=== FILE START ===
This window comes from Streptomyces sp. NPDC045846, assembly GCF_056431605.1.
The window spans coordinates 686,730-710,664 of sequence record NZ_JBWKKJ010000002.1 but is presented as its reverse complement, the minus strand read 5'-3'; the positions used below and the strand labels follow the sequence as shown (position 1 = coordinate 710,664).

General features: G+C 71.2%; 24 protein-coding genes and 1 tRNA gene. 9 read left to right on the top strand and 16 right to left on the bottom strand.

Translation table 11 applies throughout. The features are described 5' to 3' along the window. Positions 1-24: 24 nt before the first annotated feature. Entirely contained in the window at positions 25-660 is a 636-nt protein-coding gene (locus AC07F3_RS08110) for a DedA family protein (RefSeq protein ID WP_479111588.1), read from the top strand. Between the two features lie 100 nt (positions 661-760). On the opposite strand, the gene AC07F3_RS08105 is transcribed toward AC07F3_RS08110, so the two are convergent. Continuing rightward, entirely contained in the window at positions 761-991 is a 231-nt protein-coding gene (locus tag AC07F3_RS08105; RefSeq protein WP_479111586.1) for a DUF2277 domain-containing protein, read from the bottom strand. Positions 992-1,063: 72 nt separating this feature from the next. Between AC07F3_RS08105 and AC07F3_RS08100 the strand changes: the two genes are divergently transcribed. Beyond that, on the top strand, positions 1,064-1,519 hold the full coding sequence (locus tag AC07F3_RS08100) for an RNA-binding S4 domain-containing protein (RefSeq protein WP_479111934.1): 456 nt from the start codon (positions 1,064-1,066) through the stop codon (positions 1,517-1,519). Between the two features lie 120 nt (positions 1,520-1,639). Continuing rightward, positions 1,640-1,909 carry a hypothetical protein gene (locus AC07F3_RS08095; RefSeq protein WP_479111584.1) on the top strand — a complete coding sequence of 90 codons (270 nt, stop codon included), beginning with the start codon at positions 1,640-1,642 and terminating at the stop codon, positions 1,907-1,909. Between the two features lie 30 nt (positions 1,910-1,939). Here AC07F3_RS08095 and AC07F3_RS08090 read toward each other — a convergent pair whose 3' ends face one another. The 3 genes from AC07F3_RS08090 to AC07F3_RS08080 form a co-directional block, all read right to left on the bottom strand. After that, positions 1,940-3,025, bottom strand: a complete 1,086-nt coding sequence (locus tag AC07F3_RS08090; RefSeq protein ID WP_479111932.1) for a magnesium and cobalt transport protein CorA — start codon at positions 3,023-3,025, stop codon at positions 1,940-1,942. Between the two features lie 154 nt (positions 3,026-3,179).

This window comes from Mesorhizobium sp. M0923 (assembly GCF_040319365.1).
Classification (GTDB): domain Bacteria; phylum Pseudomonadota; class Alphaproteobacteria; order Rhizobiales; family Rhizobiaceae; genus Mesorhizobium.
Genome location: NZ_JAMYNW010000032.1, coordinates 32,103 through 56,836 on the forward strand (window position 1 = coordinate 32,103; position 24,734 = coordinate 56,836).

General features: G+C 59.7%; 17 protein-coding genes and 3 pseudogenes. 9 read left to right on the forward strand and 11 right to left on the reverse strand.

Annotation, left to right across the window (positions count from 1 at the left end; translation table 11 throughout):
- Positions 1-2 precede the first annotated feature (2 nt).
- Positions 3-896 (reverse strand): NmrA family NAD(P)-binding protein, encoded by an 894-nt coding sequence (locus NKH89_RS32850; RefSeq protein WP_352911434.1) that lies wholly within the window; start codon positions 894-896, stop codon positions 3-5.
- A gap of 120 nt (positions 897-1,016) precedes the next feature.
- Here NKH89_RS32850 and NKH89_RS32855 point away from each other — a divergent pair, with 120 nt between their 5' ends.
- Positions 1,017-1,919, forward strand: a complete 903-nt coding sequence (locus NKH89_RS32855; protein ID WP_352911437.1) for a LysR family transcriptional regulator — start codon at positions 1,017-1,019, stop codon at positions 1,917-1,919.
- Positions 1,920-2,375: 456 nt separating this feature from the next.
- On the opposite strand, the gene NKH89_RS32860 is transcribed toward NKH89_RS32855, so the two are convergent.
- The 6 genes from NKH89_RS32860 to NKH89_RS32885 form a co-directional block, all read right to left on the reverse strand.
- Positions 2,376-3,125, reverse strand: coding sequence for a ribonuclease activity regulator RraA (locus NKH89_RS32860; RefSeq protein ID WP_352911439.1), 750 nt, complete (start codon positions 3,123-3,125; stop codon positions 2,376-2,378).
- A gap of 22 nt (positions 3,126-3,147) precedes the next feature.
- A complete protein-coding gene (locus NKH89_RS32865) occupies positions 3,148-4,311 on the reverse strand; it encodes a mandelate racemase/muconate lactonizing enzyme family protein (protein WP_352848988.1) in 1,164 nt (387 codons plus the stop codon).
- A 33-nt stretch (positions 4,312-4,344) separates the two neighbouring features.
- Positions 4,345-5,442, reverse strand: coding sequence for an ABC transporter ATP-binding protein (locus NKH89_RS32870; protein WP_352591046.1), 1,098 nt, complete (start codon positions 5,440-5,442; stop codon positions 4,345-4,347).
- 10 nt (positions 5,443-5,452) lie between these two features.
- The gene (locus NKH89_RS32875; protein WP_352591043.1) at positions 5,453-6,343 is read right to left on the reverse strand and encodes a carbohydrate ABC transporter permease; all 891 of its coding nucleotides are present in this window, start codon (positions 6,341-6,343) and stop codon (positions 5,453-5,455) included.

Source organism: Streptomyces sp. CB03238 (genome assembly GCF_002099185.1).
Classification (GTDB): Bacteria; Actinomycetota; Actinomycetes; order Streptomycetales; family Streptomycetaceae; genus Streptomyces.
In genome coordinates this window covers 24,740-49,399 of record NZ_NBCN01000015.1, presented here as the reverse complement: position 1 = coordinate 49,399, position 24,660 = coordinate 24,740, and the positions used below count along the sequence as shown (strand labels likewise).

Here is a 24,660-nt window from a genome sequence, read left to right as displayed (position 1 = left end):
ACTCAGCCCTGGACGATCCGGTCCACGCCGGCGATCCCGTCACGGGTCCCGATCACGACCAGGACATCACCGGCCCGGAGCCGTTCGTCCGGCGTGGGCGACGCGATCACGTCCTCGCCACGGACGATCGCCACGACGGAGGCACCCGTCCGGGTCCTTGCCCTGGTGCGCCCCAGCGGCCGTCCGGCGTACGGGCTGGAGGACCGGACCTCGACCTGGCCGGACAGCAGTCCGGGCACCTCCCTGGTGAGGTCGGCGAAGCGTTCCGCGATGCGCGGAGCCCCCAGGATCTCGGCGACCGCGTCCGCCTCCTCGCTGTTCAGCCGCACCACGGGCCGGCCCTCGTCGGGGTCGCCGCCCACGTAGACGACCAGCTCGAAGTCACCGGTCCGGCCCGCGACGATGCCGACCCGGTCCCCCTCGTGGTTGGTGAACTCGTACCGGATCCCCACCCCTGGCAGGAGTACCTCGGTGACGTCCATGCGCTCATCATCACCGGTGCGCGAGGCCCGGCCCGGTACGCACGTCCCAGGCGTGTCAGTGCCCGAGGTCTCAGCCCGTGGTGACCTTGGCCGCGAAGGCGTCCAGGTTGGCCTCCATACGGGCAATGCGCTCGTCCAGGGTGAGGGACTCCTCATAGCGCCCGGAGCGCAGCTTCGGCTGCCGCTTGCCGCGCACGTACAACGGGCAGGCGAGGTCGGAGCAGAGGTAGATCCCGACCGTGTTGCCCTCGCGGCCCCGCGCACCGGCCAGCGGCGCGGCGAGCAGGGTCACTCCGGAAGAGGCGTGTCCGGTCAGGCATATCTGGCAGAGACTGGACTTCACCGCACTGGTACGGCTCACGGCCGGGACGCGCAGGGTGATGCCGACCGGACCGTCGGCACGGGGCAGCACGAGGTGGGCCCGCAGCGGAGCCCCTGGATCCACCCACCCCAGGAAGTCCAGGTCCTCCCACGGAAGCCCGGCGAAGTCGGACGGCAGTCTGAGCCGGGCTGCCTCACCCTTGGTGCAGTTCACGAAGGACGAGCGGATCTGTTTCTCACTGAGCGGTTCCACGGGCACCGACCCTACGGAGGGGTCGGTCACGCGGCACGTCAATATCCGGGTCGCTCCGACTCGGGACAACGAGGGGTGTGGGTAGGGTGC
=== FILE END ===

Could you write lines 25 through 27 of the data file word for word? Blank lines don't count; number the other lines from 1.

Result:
Source organism: Streptomyces sp. CB03238 (genome assembly GCF_002099185.1).
Classification (GTDB): Bacteria; Actinomycetota; Actinomycetes; order Streptomycetales; family Streptomycetaceae; genus Streptomyces.
In genome coordinates this window covers 24,740-49,399 of record NZ_NBCN01000015.1, presented here as the reverse complement: position 1 = coordinate 49,399, position 24,660 = coordinate 24,740, and the positions used below count along the sequence as shown (strand labels likewise).